"Con-vpilation" is Conv's thirty-third virtual release since going online in February 2004, and it is a milestone in the netlabel’s history for several reasons. As the title implies, this is Conv’s first compilation album. In being a compilation, it features an impressive roster of eleven international artists, representing both genders, each of whom has enriched the contemporary world of electronic/electro-acoustic/experimental/avant-garde music in her/his own distinct way. Also interesting is the fact that none of artists have released anything previously on Conv. The tracks themselves are noteworthy in that they span an eclectic set of styles many of which fall within the boundaries defined by the current Conv discography and others that find Conv exploring some new territory. Finally, because of the album’s artistic diversity and broad scope, “Con-vpilation” has something to offer both the enthusiast and novice listener alike, and is a must listen for anyone who wants to be conversant about non-traditional contemporary music.
For a first listen, find a place free of distractions and absorb the diverse sounds of “Con-vpilation“, (and, then, of course, be sure to share it with someone else). Immerse yourself in the braying soundscape of Coeval (actually a one-man-project by j.c.blancas) blend field recordings and digital errors into in a noisy cacophony. Enjoy the playful, sensual sounds of Jan Robbe aka Erratic and his friend Lina as they recreate a lighthearted evening of improvision using guitars and an out-dated synthesizer. Prepare yourself for Esther Venrooy’s unsettling piece as she juxtaposes digitally manipulated sounds and sonorous electronics with the odd-intonations found in the voice of science fiction author and Scientology leader L. Ron Hubbard. For something that goes beyond sad, Luca Bergero, otherwise known as Fhievel, takes you into a brooding composition of sorrowful tones and gritty abstraction and, to borrow from some verse provided by the artist, is “More than past melancholies, like a portrait with no colour.” On the more minimal acoustic side, Margarida Garcia, widely recognized for her double bass work, delivers a jazzy, but restrained, acoustic guitar-based improvision. For an electro-acoustic flavoring, Sabine Vogel’s delivers a lowercase blend of flute, electronics, and manipulated sounds which give way to a chaotic frenzy of dissonant noise. For a slice of powerful ambient drone, Tomas Korber treats the listener to a composition of deeply resonating guitar-based feedback lightly layered with orbiting microtones and frayed bits of noise. Vitor Joaquim offers a unique and poignant selection that he describes in his own words as being “about intimacy, misunderstanding, loss, and the pain that comes out of it; it’s about time that doesn’t go back; points of no return, and the need of voiding me to stay and go forward, simultaneously. It’s about contradiction and for sure, a very existential feeling. If I can say it, it’s a very me.” For those seeking something dark and raucous, Xabier Erkizia puts forth several minutes of varying degrees of abrasiveness where digitally shredded sounds mix with coarse, low-end noise. And for something refreshingly different, Rameses III presents a beautiful track of avant-garde folk in which soothing acoustic sounds are complemented with organic environmental recordings.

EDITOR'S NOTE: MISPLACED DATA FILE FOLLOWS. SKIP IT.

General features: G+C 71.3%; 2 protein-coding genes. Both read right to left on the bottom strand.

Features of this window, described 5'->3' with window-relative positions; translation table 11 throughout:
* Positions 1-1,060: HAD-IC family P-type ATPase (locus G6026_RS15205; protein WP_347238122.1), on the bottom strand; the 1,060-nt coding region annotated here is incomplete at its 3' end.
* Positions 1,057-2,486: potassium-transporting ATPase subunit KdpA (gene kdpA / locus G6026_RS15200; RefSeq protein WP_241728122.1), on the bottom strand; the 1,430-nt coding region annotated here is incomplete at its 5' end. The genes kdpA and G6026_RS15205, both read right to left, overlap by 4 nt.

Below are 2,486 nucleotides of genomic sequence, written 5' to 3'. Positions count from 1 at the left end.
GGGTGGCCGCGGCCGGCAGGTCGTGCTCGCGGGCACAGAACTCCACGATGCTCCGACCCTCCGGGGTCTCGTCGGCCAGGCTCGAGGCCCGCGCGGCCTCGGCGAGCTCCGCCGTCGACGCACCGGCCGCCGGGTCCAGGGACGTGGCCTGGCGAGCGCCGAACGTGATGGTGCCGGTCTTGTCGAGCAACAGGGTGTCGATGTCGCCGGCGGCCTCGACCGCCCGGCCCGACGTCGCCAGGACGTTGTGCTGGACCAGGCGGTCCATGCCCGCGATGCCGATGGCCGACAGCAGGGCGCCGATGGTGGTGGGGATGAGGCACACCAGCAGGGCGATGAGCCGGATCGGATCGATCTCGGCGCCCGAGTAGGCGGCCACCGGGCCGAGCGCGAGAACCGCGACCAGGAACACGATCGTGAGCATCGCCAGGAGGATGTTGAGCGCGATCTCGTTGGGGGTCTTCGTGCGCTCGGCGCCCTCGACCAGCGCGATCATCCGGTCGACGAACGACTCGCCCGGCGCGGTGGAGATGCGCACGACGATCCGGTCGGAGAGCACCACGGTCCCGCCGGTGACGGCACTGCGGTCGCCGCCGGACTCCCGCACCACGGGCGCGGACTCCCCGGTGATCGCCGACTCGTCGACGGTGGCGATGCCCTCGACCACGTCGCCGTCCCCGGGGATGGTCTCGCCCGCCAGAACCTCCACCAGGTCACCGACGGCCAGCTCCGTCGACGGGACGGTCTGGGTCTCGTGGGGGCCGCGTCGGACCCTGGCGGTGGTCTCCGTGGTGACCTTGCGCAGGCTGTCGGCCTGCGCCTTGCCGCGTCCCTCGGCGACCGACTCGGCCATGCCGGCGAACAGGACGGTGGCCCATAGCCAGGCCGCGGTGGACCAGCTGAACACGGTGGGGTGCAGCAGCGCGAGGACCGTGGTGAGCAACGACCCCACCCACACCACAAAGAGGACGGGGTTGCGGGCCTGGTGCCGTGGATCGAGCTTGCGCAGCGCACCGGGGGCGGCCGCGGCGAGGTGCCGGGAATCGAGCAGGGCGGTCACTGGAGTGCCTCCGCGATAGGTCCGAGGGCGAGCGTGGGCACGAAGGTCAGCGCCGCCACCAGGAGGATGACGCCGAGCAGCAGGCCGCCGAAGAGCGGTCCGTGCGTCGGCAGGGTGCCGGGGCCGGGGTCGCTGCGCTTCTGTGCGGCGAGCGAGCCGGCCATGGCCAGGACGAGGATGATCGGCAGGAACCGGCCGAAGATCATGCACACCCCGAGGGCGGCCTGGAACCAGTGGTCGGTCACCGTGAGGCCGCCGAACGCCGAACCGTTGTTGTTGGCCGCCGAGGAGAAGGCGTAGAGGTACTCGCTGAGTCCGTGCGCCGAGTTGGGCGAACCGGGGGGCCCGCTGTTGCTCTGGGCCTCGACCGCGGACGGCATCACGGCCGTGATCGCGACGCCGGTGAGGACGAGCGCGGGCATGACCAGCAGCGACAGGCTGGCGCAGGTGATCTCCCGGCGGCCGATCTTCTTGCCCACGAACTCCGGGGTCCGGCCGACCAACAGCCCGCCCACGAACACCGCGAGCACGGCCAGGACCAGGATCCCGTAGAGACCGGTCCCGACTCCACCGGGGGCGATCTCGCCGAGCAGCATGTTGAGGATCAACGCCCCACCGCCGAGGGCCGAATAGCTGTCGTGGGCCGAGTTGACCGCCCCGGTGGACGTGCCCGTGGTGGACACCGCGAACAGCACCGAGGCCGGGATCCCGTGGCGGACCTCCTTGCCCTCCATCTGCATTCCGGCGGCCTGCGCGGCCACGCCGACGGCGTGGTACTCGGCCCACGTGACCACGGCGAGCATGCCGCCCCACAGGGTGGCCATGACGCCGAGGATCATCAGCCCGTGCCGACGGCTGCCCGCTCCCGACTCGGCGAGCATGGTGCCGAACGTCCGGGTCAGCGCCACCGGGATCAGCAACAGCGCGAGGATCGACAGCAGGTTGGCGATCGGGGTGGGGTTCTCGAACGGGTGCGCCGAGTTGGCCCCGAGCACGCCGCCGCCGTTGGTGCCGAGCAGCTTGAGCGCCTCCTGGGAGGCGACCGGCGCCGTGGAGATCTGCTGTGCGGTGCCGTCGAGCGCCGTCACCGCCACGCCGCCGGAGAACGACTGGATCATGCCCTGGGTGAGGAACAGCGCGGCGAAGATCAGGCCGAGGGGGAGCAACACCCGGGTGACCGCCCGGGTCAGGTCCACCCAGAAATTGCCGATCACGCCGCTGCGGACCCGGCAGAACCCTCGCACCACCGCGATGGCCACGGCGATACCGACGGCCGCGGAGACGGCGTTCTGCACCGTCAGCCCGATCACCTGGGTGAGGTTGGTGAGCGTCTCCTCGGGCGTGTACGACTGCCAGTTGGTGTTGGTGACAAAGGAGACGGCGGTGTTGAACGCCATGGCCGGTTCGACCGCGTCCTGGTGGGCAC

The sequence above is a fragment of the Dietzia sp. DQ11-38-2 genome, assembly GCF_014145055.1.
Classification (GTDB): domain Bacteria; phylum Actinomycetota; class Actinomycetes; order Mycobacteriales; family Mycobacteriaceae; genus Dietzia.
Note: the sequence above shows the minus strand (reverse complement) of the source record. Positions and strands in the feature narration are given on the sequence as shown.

liner notes by Larry Johnson
This audio is part of the collection:Conv It also belongs to collection: